Brain and Spinal Cord Tumors Program
Premier Research Program
Penn's Brain and Spinal Cord Tumors Research Program
Our extensive research efforts make us one of the most comprehensive Brain and Spinal Cord programs in the country.
Since Penn's discovery of the Philadelphia Chromosome which revolutionized cancer treatment, we've had a history of groundbreaking research.
Every day, Penn scientists and physicians work to increase our knowledge about brain and spinal cord tumors and to find new ways to prevent and treat this disease. Because of these efforts, research advances can more quickly benefit our patients.
We are at the forefront in a number of areas, all of which can make a difference today and in the future.
Making History — Brain and Spinal Cord Tumors
- Charles Harrison Frazier (Dean, UPENN School of Medicine, 1903-1913, and Chair Department of Surgery, 1923) with Harvey Cushing, was responsible for the development of neurosurgery in the United States. He inaugurated a dynasty of neurosurgical excellence at the University of Pennsylvania, being succeeded, in turn, by locally trained students Francis Grant (1891-1967), Robert Groff (1903-1975), and Frederick Murtagh (1917-1996) and later by Thomas W. Langfitt (1927-), Eugene S. Flamm (1937-) and M. Sean Grady (1955-).
- Penn's leadership in developing and testing new treatment approaches for central nervous system tumors is widely recognized., Penn specialists use new procedures that allow the surgeon to combine the use of the operating microscope, surgical laser, and computer-guided tumor detection techniques that use CT scan and MRI scan images of the brain and central nervous system.These advances allow our neurosurgeons to remove tumors in cases which were previously considered to be "inoperable."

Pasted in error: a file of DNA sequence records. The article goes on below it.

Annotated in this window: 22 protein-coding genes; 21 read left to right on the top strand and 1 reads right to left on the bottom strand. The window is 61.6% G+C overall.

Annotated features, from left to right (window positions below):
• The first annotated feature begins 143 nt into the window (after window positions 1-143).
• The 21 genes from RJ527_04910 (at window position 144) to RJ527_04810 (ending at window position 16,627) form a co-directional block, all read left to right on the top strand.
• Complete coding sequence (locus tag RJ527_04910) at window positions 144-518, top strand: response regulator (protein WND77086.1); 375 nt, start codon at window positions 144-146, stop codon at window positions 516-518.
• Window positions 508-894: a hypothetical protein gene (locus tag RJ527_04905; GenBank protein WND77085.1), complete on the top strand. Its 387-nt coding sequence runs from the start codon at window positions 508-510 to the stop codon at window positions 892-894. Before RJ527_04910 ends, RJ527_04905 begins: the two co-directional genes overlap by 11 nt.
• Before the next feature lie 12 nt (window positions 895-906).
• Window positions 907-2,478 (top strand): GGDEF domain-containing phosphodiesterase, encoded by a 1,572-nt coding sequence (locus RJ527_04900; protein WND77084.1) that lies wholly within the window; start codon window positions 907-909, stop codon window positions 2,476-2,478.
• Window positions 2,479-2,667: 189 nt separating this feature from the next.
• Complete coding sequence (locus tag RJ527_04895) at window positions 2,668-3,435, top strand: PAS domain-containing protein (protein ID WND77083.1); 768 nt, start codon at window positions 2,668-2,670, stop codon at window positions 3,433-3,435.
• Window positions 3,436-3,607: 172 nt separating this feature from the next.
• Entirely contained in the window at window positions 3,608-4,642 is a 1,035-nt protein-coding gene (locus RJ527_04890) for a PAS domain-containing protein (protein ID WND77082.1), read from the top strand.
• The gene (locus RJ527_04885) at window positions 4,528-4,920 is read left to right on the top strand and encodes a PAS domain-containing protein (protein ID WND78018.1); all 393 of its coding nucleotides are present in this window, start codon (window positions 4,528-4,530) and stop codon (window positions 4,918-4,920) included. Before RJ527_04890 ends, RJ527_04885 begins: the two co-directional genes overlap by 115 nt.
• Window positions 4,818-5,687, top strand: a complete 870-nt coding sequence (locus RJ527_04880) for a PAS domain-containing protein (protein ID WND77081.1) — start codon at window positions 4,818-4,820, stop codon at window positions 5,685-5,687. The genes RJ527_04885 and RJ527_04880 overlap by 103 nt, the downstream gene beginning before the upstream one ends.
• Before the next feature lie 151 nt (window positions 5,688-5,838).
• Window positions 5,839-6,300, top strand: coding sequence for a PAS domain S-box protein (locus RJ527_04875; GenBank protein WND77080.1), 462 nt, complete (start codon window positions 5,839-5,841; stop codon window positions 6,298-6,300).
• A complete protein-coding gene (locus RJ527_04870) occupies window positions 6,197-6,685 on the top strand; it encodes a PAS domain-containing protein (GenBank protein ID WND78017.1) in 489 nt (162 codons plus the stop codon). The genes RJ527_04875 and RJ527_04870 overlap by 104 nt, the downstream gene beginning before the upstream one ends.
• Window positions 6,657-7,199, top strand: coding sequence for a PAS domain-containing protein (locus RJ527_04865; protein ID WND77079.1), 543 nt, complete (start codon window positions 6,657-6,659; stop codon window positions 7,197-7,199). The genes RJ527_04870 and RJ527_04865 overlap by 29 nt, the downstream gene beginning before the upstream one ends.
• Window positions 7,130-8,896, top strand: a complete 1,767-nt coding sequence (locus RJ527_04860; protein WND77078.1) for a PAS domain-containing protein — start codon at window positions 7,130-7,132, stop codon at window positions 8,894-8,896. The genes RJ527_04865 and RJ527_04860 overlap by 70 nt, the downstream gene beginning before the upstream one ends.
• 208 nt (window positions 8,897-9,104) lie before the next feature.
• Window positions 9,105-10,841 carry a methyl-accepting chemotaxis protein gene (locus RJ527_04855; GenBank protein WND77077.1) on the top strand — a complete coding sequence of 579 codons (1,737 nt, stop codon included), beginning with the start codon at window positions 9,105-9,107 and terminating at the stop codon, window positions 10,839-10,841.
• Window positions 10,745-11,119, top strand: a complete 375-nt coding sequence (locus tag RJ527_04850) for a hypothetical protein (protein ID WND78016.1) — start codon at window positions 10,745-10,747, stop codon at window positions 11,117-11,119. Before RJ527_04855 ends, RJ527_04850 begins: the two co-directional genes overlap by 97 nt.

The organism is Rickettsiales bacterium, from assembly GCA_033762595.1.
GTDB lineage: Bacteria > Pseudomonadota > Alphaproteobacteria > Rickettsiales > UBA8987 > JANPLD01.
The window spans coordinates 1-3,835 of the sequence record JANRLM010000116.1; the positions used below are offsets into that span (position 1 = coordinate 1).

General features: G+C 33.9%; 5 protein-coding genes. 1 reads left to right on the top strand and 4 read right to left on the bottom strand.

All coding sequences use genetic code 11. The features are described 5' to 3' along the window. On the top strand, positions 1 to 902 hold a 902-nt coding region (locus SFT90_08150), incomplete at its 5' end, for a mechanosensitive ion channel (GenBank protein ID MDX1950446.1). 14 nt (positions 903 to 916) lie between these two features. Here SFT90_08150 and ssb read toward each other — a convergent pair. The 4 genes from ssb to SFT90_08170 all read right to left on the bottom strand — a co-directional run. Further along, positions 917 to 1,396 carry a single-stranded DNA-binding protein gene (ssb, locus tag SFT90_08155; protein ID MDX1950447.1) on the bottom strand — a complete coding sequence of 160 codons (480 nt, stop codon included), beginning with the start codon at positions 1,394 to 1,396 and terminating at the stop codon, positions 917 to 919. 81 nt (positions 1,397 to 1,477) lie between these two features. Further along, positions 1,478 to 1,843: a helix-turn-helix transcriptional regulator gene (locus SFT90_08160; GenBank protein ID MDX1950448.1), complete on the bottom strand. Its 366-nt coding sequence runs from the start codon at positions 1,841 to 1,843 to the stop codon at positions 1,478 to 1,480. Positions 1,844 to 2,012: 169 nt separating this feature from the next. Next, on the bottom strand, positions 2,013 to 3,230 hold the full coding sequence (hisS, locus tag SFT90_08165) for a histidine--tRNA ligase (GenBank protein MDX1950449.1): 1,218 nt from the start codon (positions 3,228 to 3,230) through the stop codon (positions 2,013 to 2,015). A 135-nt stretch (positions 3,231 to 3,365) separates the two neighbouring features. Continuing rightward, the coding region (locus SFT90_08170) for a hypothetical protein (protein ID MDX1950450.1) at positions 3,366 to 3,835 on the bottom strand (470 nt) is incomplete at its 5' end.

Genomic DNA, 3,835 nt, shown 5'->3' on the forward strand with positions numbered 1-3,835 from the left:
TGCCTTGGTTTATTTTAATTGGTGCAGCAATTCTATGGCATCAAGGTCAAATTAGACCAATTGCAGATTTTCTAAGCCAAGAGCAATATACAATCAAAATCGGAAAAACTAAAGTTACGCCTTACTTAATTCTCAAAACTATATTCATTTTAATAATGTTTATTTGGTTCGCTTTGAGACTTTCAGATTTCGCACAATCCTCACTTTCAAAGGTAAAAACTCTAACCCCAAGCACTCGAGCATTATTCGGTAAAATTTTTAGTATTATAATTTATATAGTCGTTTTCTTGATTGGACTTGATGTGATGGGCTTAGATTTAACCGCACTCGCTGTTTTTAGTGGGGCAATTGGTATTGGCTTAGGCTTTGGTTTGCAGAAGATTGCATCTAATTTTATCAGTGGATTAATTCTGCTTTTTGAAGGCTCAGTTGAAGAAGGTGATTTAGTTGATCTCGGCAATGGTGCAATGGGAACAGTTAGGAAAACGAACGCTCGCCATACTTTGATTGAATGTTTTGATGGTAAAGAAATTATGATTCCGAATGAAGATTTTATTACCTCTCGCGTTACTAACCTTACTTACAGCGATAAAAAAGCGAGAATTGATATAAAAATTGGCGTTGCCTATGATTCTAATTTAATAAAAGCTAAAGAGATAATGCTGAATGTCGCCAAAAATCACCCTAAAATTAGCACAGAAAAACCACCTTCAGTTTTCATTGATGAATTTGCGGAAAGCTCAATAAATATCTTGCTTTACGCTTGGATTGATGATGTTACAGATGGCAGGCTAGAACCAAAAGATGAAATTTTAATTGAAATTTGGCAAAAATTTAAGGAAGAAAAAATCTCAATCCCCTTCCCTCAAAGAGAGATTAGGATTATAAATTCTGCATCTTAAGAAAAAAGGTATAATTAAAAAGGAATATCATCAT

Shaping the Future
Brain and Spinal Cord Tumors
- Our clinical trials program, which evaluates the effectiveness of new therapies, gives our patients access to the latest treatment advances, including gene therapy. In fact, many of the newest and most innovative approaches available at Penn are not offered elsewhere in the region.
- Our acclaimed laboratory research program is addressing some of the most fundamental CNS tumor problems, such as: what controls CNS tumor growth, what makes CNS tumors difficult to treat and which of the new strategies developed in the laboratory will have the greatest likelihood of becoming a major advance in CNS cancer treatment.
- Penn neurosurgeons, were able to accurately predict the specific genetic mutation that caused brain cancer in a group of patients studied using magnetic resonance imaging (MRI). Historically tumor mutations have been identified by taking the tissue out and examining it using one of two laboratory tests to see if the mutation is present. In this study the identification was noninvasive. This is the first demonstration that an MRI, or any imaging technique, can accurately predict the type of mutation of a human tumor.
- Dr. Donald O'Rourke is interested in the cell and molecular biology of erbB family receptor tyrosine kinases, including the ErbB1/Epidermal Growth Factor Receptor (EGFR) and the p185ErbB2/neu receptor kinases. Present research aims include:
- To understand the mechanisms of cell death in erbB receptor-containing glial cells during normal development and following oncogenic transformation.
- To understand the biochemical mechanisms of erbB signal attenuation in transformed glial cells of the central nervous system.
- To apply this understanding to the design of rational, biologically-based drugs for diseases such as malignant glioma and CNS neurodegenerative pathologies.